Train Engine and Crew

Insidious Inception of Railroads in Hamtramck?

Image: Photograph of train engine courtesy of the Michigan Historical Museum’s Growth of Industry page


Col. Philetus W. Norris has been heralded as the man who brought railroads into the area that would become North East Detroit; but did he and his kin use legitimate business practices to do so?  Some have adamantly claimed that they did not, such as a group of Hamtramck taxpayers in 1895.  On June 1, a group of roughly sixty gathered in condemnation of the Norris franchise.  Edward Augustus Norris, the son of P.W. Norris, had been given a thirty-year franchise for a street railway by the Hamtramck Township board.  The impassioned taxpayers declared that the franchise had been illegally granted in an act of “The greatest fraud ever perpetrated on the taxpayers of Hamtramck.”

The group’s main point of contention was that the people had no knowledge of the franchise until after the deal was complete.  This lack of public inclusion with regards to decisions affecting changes to the landscape has continued throughout Detroit’s history.  From the homes stranded next to industrial developments to the possible location of the new international bridge, Detroiters have seen more than their fair share of economic injustice and undemocratic urban planning.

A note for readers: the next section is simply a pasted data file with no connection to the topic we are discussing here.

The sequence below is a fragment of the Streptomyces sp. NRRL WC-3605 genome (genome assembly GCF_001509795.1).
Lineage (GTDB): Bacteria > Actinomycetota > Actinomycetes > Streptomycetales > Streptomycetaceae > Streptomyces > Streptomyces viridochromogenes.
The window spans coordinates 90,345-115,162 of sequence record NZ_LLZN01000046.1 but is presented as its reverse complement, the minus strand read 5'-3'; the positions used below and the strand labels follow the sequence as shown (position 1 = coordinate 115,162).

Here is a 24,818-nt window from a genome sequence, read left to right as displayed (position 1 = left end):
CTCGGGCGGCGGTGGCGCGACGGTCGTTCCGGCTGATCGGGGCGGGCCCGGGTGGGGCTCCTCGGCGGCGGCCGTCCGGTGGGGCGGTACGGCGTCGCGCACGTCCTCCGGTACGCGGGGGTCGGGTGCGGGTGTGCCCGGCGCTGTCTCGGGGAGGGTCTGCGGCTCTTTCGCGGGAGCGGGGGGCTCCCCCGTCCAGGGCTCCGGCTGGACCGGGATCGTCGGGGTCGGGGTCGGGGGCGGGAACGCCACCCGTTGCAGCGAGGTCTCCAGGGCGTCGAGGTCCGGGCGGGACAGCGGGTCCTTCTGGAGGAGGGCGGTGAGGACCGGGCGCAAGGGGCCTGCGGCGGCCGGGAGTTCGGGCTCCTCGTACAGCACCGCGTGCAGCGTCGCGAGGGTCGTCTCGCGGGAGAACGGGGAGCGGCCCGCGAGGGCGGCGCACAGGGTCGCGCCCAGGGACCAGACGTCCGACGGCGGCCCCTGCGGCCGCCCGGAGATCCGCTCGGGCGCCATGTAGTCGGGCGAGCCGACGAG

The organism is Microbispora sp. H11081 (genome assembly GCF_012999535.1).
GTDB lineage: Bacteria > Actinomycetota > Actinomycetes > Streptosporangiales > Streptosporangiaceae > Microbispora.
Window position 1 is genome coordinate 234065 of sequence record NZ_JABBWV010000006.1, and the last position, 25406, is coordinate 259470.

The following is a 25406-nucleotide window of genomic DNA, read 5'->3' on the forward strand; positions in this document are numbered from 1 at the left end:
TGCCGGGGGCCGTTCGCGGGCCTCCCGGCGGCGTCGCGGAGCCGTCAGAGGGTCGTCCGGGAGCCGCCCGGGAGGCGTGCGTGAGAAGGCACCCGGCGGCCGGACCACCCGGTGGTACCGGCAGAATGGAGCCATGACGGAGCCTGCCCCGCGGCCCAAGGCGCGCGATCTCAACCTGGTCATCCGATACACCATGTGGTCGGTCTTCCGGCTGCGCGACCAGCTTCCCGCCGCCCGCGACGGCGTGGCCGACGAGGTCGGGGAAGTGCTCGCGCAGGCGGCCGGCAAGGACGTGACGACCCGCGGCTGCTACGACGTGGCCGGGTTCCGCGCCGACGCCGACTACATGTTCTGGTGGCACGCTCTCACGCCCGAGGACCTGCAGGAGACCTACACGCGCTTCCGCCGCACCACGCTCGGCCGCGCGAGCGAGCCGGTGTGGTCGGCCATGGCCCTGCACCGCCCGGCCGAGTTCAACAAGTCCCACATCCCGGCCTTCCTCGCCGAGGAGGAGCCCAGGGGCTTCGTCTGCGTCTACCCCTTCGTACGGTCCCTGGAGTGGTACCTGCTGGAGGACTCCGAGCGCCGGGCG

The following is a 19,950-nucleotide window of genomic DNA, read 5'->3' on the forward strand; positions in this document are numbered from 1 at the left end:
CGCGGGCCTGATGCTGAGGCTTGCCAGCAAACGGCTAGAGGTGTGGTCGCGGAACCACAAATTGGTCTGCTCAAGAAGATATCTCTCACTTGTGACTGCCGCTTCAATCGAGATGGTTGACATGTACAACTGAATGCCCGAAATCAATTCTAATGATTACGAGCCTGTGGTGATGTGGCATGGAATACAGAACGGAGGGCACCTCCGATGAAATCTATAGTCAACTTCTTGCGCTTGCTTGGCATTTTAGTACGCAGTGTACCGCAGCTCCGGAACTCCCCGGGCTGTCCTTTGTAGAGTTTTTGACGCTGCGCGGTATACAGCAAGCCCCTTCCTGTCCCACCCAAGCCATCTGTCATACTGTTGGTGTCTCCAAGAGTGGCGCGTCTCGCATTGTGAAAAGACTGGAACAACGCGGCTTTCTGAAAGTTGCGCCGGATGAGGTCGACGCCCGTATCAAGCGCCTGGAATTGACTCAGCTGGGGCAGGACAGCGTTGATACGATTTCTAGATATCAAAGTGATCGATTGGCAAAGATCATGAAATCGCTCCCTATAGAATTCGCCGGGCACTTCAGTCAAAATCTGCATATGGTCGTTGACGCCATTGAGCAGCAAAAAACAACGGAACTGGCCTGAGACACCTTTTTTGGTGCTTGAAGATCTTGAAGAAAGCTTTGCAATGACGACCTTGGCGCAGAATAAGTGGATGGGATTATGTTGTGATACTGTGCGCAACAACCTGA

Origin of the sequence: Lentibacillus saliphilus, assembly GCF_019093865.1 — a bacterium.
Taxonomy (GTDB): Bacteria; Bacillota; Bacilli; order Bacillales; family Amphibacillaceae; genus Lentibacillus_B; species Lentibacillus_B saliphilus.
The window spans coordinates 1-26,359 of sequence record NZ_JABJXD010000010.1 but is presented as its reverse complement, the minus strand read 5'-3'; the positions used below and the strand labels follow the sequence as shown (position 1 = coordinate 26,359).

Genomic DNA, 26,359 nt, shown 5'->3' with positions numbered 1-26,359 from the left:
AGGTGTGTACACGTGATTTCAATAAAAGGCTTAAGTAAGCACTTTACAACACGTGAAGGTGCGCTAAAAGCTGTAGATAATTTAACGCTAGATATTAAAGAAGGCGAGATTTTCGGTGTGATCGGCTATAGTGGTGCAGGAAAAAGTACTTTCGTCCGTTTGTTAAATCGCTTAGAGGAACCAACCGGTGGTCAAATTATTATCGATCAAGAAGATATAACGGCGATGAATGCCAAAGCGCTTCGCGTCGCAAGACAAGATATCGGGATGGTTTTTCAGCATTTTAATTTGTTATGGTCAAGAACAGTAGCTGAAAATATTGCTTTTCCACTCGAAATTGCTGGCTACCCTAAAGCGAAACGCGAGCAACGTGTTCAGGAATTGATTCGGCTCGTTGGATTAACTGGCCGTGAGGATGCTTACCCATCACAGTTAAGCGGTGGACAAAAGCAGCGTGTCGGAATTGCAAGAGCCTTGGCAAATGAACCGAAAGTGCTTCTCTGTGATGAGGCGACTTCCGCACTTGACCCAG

Interestingly, one complaint of the Hamtramck taxpayers was that the franchise might build the new railroad in the middle of the highway.  The grievance over location of road construction has been repeated by Detroiters many times and was especially prominent in the late 1950s and early 1960s, during the period of urban redevelopment.  Unfortunately, the cries of exasperated Detroiters went unheeded.  The government’s effort to use the roads as buffers between residential and industrial zones left some residents stuck on the side of heavy industry.  The city was re-planned for cars rather than pedestrians, as the government aimed to accommodate suburbanites as opposed to city dwellers.  Some have deemed these freeways “The nail in the coffin” for Detroit neighborhoods.

While the Norris Railway franchise did not have this effect on Hamtramck, the taxpayers were right to express their agitation at being excluded from the city’s plans.  One need only to look to the current environmental injustices in Detroit to see what happens when citizens lose power and control over their local environment.


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